SIT (Silicon-Intensified Target) tubes: integrating TV cameras, used in a charge-storage mode or constantly read out in an "equilibrium" mode. The dynamic range in direct mode is quite limited by changes in the flat-field pattern, as is the S/N achievable. Use of photon-counting (event-centroiding) electronics as in the IPCS remedies some of this. The preparation time for each exposure can be long (up to 15 minutes) since each part of the camera tube must be cleared of accumulated charge. Readout can be similarly lengthy, passing an electron beam across the faceplate and recording the resulting current. This may suffer from beam-pulling effects. Vidicons of this kind were used on IUE, whose staff described their properties as being like dirty but reusable photographic plates..
IPCS (Image Photon-Counting System): uses TV or related CCD system and fast centroiding electronics to give position and time of each detected photon, accumulated in real time into a display memory. Has very low (essentially zero) ``readout noise", and is thus most effective at high dispersions and low photon rate, where CCD readout noise overwhelms the higher DQE of CCDs. Large numbers of pixels (2048 by 100) are possible. Relatives: KPCA, 2-D Frutti, 6-m IPCS, HST FOC.
MAMA (Multi-Anode Microchannel Array): microchannel plate feeding a multi-anode array that times individual electron bursts; acts as a photon counter. Like a generalized photomultiplier with many spatial channels. Can be very UV-sensitive, as used in STIS and GALEX. Refinements include curving the electron-avalanche channels to reduce "poisoning" of the detector by ions pulled backwards by the voltage. Charge depletion is an issue - FUSE and HST-COS lost sensitivity at wavelengths of goecoronal emission due to constant exposure.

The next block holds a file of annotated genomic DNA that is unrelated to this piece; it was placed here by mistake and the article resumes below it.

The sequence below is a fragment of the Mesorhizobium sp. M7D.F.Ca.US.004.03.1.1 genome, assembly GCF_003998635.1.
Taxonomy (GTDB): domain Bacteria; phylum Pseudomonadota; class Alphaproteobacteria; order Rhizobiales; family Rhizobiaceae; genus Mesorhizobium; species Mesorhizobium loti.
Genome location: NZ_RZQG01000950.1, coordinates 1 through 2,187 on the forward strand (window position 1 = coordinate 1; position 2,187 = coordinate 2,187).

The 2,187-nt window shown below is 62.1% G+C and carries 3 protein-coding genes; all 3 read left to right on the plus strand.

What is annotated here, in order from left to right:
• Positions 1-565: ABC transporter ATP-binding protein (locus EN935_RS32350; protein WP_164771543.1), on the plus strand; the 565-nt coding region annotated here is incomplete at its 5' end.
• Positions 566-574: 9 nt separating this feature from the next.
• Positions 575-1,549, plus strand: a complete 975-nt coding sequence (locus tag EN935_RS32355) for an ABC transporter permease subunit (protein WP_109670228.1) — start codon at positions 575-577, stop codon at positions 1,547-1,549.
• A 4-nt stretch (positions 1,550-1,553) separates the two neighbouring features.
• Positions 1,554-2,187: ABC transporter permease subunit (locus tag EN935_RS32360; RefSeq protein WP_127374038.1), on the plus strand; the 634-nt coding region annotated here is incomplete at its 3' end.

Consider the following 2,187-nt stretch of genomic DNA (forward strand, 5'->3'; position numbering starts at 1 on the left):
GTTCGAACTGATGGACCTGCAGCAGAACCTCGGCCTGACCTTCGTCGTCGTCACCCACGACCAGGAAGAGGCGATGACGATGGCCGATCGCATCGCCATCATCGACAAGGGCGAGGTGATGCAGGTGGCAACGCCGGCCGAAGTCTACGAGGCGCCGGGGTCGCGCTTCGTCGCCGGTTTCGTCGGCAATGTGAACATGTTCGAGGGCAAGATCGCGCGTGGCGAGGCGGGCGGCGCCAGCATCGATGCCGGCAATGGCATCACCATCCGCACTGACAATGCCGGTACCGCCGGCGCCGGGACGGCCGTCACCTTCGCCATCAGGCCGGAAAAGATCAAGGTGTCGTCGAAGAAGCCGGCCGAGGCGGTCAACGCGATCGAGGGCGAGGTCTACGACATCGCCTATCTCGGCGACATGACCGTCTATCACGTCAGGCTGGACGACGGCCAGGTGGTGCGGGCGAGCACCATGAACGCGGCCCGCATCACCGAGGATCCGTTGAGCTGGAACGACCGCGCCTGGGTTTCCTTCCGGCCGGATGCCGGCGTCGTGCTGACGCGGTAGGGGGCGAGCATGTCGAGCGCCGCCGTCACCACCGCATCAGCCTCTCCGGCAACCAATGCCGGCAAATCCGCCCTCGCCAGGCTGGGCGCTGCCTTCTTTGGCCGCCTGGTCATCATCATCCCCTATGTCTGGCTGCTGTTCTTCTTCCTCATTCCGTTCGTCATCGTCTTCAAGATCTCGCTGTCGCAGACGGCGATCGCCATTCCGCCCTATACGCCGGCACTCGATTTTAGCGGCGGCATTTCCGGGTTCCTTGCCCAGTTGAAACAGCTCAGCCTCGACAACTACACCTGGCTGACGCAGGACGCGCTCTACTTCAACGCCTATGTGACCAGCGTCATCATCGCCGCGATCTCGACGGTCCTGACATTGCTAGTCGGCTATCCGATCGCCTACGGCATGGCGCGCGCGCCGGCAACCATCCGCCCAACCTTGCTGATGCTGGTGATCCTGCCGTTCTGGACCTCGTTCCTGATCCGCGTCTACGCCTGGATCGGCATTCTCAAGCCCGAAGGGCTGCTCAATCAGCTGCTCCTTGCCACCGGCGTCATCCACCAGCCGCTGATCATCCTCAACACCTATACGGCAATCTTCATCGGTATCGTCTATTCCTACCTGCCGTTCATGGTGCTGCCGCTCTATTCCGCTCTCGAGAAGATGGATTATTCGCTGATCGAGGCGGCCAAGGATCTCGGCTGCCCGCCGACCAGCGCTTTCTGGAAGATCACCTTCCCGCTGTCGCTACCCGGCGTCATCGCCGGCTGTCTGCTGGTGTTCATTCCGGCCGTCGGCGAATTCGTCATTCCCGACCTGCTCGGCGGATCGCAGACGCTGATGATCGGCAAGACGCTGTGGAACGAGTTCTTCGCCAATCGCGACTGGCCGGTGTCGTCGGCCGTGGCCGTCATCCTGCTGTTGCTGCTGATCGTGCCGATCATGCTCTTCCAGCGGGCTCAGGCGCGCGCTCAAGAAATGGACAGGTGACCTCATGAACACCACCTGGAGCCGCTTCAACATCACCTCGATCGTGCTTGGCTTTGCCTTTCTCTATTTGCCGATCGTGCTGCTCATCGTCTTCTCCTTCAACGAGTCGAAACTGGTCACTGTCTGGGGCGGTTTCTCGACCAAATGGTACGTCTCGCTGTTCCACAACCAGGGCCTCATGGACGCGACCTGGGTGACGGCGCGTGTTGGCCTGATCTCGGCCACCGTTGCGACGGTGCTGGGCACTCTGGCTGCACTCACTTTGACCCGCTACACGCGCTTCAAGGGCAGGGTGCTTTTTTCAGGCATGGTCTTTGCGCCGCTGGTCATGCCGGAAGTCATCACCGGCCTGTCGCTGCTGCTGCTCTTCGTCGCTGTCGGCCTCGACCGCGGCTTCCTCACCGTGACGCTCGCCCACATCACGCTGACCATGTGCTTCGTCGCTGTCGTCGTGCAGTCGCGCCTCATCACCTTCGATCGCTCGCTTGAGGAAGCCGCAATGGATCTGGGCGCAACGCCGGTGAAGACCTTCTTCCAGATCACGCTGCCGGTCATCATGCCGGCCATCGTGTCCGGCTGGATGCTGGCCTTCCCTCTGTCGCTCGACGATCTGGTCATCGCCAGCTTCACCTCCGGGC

CCD (Charge-Coupled Device): the current observers' darling. See C. MacKay 1986, Ann Rev 24,255 and various observatory newsletters. Solid-state array of potential wells (in fixed pixel array), in which changes in clock voltages can move charge around and eventually through an on-chip amplifier and thence to the outside world. Pixel sensitivities nonuniform but usually flatten to 1% or better. Excellent stability with time, linearity, DQE up to 90% in some spectral ranges. Readout noise usually the limiting factor. Thin/thick chips, red/blue sensitivity, blue enhancements by UV flooding or coatings, cosmic-ray sensitivity. Cooling is required to reduce thermal current enough to allow long exposures - either LN2 or thermoelectric (which is why the HST CCDs run warmer than normal). Much helpful detail in this page from Bob O'Connell at UVa, and Jorden's chapter in PSSS1.
Chip formats up to 8192 by 8192 pixels (about 120mm square) exist, with pixels typically 15-30 microns. At large format, readout time becomes an issue; sometimes only a subsection of the chip is actually read out unless the full format is needed. Larger chips often have four amplifiers which can be run simultaneously for different quadrants.
Fringing in far-red, monochromatic or spectroscopic applications; front-illuminated versus back-illuminated use.
On-chip binning for readout noise and dynamic range improvement.
Bias and charge-transfer efficiency, preflashing.
Cosmetic defects in imaging/spectroscopic applications: bad pixels, dead/hot columns, flat-field features. There are also frequently features from dust particles on the dewar widow or filters.
Can be read in analog mode (TV rates) for guiding or (with intensifier) for a pseudo-photon counter (2D-Frutti, KPCA). This amplifies individual photon events into blobs that can be seen above readout noise even for very short frame times.
Behavior at/near saturation: we distinguish saturation of the analog-digital converter, which results in loss of intensity information, and saturation of the full-well potential depth of a pixel, which leads to migration of charge into adjacent pixels along the column, migration along rows in the transfer register, and often to deferred charge that may show up on subsequent exposures. Improved circuit design and readout can reduce these (a good thing with large chips since there are stars all over the sky).
ADUs versus photons and noise calculations; the "CCD equation". If each ADU represents g photoelectrons (the gain) and the readout noise is r in ADU, the noise expected for a pixel with N detected ADU is
S/N in instrument comparisons and exposure calculations; sometimes a less sensitive detector will give better results. Some examples have been given in the NOAO Newsletter, in a continuing series on ``Which chip is right for you?".